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Multilateral Presence and the Free and Open Indo-Pacific

 
 

From May 2 to May 8, six warships from four like-minded Indo-Pacific states conducted a range of low-key maritime activities in the South China Sea. Vessels with the United States Navy, the Japan Maritime Self-Defense Force, the Philippines Navy, and the Indian Navy sailed together for the first time in the area demonstrating presence and cooperation.

The vessels were in transit in the aftermath of the ASEAN-Plus Defense Ministers’ Meeting Maritime Security Field Training Exercise 2019 in Busan, South Korea. The Indian vessels, meanwhile, had been on a longer deployment, where they had participated first in a bilateral exercise with the Vietnamese Navy and then attended the Chinese People’s Liberation Army Navy’s fleet review to commemorate the 70th anniversary of its founding.

These exercises have rightly received attention as a sign of growing cooperation among Indo-Pacific states. Indeed, these kinds of activities should serve as a model of the kinds of cooperation Indo-Pacific navies should be undertaking in the future.

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What stood out about the transit was the low profile of the activities undertaken in international waters in the South China Sea. The vessels “conducted formation exercises, communication drills, passenger transfers and held a leadership exchange,” according to a U.S. 7th Fleet statement. None of these activities was particularly provocative, but it demonstrated cooperation and growing interoperability between these countries.

In doing so, the four countries underscored their joint presence in the disputed waters of the South China Sea. Despite the July 2016 ruling by the Hague-based arbitral tribunal finding, among other things, that China’s so-called nine-dash line claim was invalid under international law, Beijing continues to claim nearly the entirety of the South China Sea.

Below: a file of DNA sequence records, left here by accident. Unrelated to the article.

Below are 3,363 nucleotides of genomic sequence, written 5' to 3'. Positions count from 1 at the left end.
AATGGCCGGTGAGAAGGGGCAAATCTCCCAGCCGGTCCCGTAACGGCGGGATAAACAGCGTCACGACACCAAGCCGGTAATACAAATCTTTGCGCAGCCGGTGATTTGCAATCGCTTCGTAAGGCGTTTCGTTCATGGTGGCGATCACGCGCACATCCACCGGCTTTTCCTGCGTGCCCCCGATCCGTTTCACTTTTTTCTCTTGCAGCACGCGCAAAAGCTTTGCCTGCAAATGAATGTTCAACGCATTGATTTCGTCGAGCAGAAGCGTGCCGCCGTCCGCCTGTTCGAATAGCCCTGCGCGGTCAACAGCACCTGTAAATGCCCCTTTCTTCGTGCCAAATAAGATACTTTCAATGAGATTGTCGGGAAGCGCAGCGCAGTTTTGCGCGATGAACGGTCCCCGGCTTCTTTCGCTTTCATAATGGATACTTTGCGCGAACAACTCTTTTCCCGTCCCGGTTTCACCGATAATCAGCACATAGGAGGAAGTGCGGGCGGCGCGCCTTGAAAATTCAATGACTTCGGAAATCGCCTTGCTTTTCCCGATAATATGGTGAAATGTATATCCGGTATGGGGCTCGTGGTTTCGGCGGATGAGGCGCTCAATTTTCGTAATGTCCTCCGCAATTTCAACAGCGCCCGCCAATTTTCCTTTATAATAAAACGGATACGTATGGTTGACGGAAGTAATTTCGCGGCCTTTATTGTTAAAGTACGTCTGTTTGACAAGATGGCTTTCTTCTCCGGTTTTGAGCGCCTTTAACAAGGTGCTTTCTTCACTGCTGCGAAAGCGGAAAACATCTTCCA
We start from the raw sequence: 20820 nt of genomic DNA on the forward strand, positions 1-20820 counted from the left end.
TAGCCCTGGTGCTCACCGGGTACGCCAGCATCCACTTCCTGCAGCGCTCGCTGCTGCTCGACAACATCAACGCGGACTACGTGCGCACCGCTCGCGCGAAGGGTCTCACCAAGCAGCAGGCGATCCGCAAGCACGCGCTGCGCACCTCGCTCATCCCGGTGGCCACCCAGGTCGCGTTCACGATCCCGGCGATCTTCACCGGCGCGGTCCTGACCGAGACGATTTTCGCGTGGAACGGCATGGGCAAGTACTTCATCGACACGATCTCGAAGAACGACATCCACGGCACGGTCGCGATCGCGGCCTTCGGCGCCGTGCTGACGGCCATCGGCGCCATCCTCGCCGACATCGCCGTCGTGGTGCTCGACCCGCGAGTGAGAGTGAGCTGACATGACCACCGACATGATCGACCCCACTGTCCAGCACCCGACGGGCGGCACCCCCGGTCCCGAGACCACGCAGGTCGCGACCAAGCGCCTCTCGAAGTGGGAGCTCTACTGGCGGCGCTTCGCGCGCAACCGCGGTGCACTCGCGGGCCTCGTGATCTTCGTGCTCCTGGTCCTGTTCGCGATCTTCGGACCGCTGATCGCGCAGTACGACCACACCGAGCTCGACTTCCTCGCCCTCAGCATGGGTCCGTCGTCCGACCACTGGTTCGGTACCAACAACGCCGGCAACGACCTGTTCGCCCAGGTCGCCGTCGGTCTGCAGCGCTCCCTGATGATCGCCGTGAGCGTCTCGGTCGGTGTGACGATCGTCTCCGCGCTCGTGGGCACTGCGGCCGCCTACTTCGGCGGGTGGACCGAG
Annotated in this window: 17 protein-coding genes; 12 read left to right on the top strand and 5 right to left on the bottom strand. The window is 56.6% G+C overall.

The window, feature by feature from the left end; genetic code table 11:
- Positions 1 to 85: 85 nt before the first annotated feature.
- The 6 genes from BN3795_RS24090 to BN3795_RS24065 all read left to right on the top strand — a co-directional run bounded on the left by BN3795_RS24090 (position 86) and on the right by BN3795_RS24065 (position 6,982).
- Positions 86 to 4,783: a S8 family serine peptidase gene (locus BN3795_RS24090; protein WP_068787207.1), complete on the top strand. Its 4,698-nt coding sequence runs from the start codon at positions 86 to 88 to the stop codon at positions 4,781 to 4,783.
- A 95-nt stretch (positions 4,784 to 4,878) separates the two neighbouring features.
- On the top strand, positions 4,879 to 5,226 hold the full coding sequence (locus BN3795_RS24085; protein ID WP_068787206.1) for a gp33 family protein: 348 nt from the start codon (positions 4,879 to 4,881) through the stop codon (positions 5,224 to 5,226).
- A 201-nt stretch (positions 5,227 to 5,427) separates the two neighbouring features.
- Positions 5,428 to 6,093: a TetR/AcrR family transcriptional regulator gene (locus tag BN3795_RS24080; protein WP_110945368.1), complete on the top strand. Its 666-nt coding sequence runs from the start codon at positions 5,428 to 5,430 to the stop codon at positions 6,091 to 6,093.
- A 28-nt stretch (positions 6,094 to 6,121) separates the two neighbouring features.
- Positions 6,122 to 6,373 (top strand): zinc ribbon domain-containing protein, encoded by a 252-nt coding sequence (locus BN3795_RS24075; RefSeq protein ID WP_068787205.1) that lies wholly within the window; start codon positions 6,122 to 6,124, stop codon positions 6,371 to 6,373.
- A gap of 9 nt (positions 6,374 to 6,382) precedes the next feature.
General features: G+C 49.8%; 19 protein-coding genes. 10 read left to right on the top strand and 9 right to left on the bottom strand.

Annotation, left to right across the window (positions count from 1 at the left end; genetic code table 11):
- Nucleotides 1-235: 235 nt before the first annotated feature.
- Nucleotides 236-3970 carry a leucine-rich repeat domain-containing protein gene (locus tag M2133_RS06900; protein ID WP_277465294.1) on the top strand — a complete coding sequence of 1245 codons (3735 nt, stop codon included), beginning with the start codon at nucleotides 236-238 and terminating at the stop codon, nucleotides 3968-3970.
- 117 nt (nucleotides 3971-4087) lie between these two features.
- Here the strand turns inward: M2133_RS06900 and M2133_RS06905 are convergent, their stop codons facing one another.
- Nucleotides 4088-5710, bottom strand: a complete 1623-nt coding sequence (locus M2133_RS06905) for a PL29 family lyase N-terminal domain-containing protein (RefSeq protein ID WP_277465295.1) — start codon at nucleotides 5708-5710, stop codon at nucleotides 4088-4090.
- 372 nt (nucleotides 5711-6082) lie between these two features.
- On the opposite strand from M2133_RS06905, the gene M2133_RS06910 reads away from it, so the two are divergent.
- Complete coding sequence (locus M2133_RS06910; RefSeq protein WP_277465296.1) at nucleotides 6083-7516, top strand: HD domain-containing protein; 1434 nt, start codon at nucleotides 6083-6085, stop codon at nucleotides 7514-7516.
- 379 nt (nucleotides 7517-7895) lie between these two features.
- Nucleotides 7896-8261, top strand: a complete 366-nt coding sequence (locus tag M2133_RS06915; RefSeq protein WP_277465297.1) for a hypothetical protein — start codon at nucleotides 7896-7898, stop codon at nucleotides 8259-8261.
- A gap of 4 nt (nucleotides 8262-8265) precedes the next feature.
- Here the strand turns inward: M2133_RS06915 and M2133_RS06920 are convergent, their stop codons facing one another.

These kinds of operations should become increasingly regularized and provide an important signal that is complementary to more forward-leaning activities in and around the South China Sea. In recent years, these have included U.S. and allied freedom of navigation operations, which China has painted as evidence of “militarization” in the South China Sea, in addition to more ambitious bilateral exercises that explore mission sets such as anti-submarine warfare.

A simple multilateral set of drills, in the meantime, including formation exercises, passing exercises, communications drills, and crew and leadership exchanges can serve to underscore regional solidarity in favor of a free and open Indo-Pacific in an important way. It will remain to be seen if the circumstances that allowed for this impromptu quadrilateral engagement in the South China Sea can be recreated soon.

For advocates of the so-called “Quad” comprising the United States, Japan, Australia, and India, a big-ticket quadrilateral exercise has long been a priority. But there are options for these countries short of a major, coordinated set of exercises. Simply demonstrating presence together can go a long way in underscoring the principles that should underlie a free and open Indo-Pacific.

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